Today I realized that I’ve been cycling through the Alps for the past couple of days.
I remember when I was in Spain, I was looking at my maps one morning to figure out my route. I wrote a post on Facebook saying matter-of-factly that most of that day’s cycling would be at 1200 meters. I was already at that altitude. A few minutes after posting that I thought, “Wait a minute. When the heck did I climb up to 1200 meters??”
I’ve discovered that there are two kinds of climbs. There are the sudden, very steep climbs that are almost always followed by sudden, very steep descents. Then there are the very gradual ascents. You barely notice them. You see that the mountains that were in front of you two days ago now surround you. Your legs feel that the ground is not flat beneath them, yet your eyes can’t exactly see the ascent. You cycle like this for one, maybe two days, sometimes three, and then suddenly you find yourself at the top of a mountain. And just as suddenly, like today, you find yourself coasting rapidly, almost back down to sea level. It is the strangest thing.
At the top of today’s mountain I cycled through beautiful little skiing villages. The ski
slopes were completely green. But as I crossed to the other side, I could see a snow capped mountain in front of me. The sight made me gasp.
The mountainous part of today’s cycle was the best. I’m going to definitely have to come back to Austria some day. Then, as always with big cities, as I got nearer to Vienna, the navigation became more difficult and the roads more crowded and scary.
But I was in a rush and I would not let anything hold me back. I wanted to get into Vienna early enough to catch a quick tour of the city. It’s been one of the things I’ve been most looking forward to since I organized this trip early in the year.
There have been several places I’ve wished my husband was with me in. This is one of them. Vienna is a very big city. Outside the center, it looks like any other very big city. The inside reminds me of Madrid: crowded and crammed yet regal. Next time I come I must go to the opera.
I’ve noticed that it seems to be a “thing” in Austria to do exercise walking with trekking poles. I’ve noticed many people doing this alone and in groups. They are mainly women or older people who do this. I haven’t figured out if they use the poles to make sure they move their arms as well or if it’s to minimize impact on the knees. I’ve found it very strange.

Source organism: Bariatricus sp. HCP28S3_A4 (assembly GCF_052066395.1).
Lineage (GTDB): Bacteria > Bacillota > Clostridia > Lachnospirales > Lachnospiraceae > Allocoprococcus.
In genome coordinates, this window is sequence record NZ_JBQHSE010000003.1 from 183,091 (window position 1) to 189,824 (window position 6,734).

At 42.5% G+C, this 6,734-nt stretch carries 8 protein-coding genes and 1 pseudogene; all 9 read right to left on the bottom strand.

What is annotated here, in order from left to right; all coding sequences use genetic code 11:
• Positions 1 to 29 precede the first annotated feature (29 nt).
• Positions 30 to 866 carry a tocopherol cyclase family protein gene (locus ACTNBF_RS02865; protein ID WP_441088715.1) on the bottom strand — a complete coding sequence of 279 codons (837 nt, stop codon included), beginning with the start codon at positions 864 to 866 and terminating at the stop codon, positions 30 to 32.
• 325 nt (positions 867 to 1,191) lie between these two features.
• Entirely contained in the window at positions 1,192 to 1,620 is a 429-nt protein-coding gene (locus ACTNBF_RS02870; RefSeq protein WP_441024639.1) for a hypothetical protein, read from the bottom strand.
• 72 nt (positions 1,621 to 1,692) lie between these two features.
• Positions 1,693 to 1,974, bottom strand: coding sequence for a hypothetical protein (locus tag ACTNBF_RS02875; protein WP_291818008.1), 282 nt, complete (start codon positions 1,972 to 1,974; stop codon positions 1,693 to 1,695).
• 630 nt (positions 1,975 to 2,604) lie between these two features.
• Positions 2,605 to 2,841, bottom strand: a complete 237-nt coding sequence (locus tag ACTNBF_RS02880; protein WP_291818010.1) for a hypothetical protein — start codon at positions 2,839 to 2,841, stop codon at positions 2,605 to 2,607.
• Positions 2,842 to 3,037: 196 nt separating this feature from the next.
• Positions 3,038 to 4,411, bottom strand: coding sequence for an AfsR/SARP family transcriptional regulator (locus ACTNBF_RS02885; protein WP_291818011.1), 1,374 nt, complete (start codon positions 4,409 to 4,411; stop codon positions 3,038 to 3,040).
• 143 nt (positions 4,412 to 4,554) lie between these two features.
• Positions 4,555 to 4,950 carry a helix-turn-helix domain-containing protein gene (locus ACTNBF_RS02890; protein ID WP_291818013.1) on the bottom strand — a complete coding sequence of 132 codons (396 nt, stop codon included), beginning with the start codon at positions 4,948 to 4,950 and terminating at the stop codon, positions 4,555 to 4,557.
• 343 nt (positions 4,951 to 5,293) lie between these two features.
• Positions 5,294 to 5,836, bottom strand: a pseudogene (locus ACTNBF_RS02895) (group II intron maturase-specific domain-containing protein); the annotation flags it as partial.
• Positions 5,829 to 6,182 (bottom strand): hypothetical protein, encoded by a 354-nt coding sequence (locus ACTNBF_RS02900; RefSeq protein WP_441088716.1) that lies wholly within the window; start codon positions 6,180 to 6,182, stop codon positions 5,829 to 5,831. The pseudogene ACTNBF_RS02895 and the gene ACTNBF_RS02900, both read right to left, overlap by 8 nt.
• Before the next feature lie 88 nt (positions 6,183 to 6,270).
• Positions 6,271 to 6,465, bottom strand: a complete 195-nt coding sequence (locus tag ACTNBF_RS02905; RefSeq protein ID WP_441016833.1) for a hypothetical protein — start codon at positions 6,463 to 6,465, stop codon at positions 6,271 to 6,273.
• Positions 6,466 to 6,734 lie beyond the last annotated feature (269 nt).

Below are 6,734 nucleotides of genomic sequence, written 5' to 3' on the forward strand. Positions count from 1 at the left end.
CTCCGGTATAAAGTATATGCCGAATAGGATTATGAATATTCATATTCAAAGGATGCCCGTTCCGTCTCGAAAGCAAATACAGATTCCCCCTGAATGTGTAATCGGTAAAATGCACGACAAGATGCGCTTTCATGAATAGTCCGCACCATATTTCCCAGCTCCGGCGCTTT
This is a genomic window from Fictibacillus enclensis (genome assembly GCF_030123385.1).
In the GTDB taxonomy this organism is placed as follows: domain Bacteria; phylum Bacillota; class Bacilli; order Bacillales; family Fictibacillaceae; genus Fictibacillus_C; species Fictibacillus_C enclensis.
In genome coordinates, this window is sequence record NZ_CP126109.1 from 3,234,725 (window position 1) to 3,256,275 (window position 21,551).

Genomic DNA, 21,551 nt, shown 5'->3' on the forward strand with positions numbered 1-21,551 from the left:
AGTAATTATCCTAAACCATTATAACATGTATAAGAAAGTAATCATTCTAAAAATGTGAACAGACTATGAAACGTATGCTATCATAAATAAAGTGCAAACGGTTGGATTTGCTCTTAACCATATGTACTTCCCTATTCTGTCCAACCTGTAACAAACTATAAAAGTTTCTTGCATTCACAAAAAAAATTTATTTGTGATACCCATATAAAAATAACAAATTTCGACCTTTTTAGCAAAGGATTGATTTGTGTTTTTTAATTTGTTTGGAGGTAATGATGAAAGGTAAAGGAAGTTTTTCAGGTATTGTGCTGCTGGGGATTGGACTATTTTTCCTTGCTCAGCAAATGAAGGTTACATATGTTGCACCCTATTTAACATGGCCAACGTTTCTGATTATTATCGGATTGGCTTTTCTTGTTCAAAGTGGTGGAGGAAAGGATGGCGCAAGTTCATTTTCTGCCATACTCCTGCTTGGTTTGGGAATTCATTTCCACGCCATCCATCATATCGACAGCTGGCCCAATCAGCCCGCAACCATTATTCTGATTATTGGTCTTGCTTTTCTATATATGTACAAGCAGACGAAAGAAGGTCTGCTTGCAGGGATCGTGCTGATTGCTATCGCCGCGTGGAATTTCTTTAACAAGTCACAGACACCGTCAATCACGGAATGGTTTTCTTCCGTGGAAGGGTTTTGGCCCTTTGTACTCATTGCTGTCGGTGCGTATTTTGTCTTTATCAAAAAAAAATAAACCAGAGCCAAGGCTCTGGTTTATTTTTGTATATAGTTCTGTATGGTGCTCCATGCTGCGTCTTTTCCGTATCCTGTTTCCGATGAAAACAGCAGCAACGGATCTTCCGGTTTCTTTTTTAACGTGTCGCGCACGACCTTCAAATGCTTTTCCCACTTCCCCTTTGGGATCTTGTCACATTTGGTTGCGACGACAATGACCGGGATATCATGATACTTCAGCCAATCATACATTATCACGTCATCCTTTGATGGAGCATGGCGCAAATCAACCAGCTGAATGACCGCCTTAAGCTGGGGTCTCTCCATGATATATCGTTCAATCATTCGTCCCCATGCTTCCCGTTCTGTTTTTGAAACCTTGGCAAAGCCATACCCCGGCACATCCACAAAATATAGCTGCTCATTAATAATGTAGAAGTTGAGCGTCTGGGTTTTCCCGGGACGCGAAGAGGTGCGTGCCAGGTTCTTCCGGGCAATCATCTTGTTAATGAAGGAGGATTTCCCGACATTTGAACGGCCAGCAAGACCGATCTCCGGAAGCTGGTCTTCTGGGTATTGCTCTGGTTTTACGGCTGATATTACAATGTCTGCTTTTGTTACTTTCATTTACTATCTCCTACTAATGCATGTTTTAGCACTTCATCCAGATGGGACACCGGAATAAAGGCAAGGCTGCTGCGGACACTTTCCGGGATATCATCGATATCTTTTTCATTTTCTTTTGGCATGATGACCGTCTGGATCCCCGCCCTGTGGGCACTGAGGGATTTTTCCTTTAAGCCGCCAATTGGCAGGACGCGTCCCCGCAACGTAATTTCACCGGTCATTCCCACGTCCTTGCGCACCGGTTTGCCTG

One of the things I haven’t been able to do much of on this trip is to get to know more people. That and food are my two favorite parts of traveling. I’ve made it a point to keep a low profile since I’m a woman traveling alone. I pass through places as if I were a ghost; I can see everything but I am not seen. Invisibility is one of my super powers.
I was hoping I’d come across a place in Vienna where I could get my eyebrows done. If I can’t get an Egyptian woman to do them, the next best is to find an Indian woman. Those are the only two nationalities in my books who know how to do eyebrows. I haven’t found either (not that I went out of my way to look for them). I am not risking getting my eyebrows completely removed by letting a European woman touch them. I guess I’ll just have to keep cycling with bushy eyebrows till I get home.
The trekking poles thing is probably “Nordic Walking” which is supposed to exercise more of your body than just “going for a walk”. On the other hand some of us use poles because we need them and wouldn’t get anywhere without them.
Regarding eyebrows, get them done and you’ll go faster. Less wind resistance; hope this useful advice is helpful.
LOL. I have never heard of a cyclist concerned about eyebrows before.
I was aware that many cyclists have the hair on their legs removed, by never heard about eyebrows. By the way, I know people in Barcelona that also go out for long walks with those trecking poles. And another by the way. If you have not yet left Vienna, do not miss to see the Hundertwasserhous, an amazing house built by Hundertwasser in the 1980s. If you have not seen it, have look at the pictures I posted in my blog recently (the 2013 EUSJA General Assembly was held in Vienna): http://goo.gl/wD6I39
I will confirm sixwheeler’s guess, the sport with the poles is in fact “Nordic Walking” which I had the pleasure to learn and exercise when working in Austria for a spell. the sport was invented by skiers who did not want to lose their form in summer. You actually use the poles to push yourself forward as skiing on flat ground using your arms, shoulder and chest muscles, you would be amazed at the speed you can gain when doing it right. the exercise for your upper body is also not to be frowned at.
Otherwise best of luck in the days to come.